Biomarker May Predict Lung Metastasis in Triple-Negative Breast Cancer

Biomarker May Predict Lung Metastasis in Triple-Negative Breast Cancer

August 6, 2015

Researchers at Boston University School of Medicine (BUSM) have identified a biomarker that may help predict and direct treatment for basal-like breast cancer (BLBC).

Researchers at Boston University School of Medicine (BUSM) have identified a biomarker that may help predict and direct treatment for basal-like breast cancer (BLBC).

This oftentimes deadly cancer can occur in women younger than age 40 and in the African American population, and is quick to spread to other organs. Also called triple-negative breast cancer, because it is estrogen receptor (ER)-negative, progesterone receptor (PR)-negative , and hormone epidermal growth factor (HER2)-negative, and thus doesn't respond to hormone therapies, it is even more difficult to treat once is has metastasized. Up until now, researchers have been unable to identify a target to help enhance treatment options.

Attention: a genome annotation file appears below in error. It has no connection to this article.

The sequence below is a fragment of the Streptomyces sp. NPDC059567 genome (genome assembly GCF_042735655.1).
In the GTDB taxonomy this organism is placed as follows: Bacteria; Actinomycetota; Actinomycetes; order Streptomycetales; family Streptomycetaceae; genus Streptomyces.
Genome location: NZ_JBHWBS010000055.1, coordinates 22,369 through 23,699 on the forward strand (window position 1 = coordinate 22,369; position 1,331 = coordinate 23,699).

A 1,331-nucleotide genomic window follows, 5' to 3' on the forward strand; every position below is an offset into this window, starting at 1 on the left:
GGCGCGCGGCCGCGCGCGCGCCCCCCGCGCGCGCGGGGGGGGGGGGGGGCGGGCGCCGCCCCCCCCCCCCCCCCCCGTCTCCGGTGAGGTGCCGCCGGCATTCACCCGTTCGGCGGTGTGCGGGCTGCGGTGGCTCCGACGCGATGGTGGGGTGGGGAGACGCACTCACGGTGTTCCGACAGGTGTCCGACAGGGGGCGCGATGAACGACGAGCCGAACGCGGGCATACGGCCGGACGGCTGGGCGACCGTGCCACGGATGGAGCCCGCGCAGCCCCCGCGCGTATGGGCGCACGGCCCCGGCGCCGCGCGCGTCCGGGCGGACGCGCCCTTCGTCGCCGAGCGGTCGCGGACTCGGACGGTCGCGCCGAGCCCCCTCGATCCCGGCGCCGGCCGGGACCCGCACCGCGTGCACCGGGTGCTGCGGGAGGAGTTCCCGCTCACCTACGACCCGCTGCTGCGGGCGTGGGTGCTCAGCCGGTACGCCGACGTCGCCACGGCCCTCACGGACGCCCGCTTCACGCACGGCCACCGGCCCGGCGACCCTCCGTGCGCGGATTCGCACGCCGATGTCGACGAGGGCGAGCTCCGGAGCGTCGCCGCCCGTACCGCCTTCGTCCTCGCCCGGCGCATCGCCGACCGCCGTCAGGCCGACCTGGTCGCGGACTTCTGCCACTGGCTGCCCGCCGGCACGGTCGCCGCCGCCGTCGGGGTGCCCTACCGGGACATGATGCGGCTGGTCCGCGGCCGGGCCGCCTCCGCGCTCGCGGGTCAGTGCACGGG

The research team at BUSM partnered with the University of Cypress to compare biomarkers on the surface of cancer cells to the gene expression of breast tumors. This led to the discovery that a molecule named interleukin-13 receptor alpha 2 protein chain (IL-13Rα2) was prevalent in metastatic or late-stage BLBC.1 Identifying specific markers for metastatic BLBC will further drug development and also aid in the prediction of patient survival.

This study was first reported in the July 25, 2015 online edition of Breast Cancer Research.2

In reviewing patient data, they were able to predict the likelihood of progression-free survival (PFS) based on whether the cancer cells had high levels of IL-13Rα2. The group also discovered that a subtype of BLBC that tended to spread to the lungs quickly had high IL13Rα2 levels. Targeted reduction of IL-13Rα2 resulted in suppression of lung metastasis formation in vivo. The research team believes that STAT6-dependent induction of tumor protein 63 (TP63) expression would suppress breast cancer cell migration.

The researchers conclude that IL-13Rα2 could be used as a biomarker to predict patient outcome, and provide a rationale for assessing the efficacy of anti- IL-13Rα2 therapies in some basal-like breast tumors to prevent metastatic disease.

 

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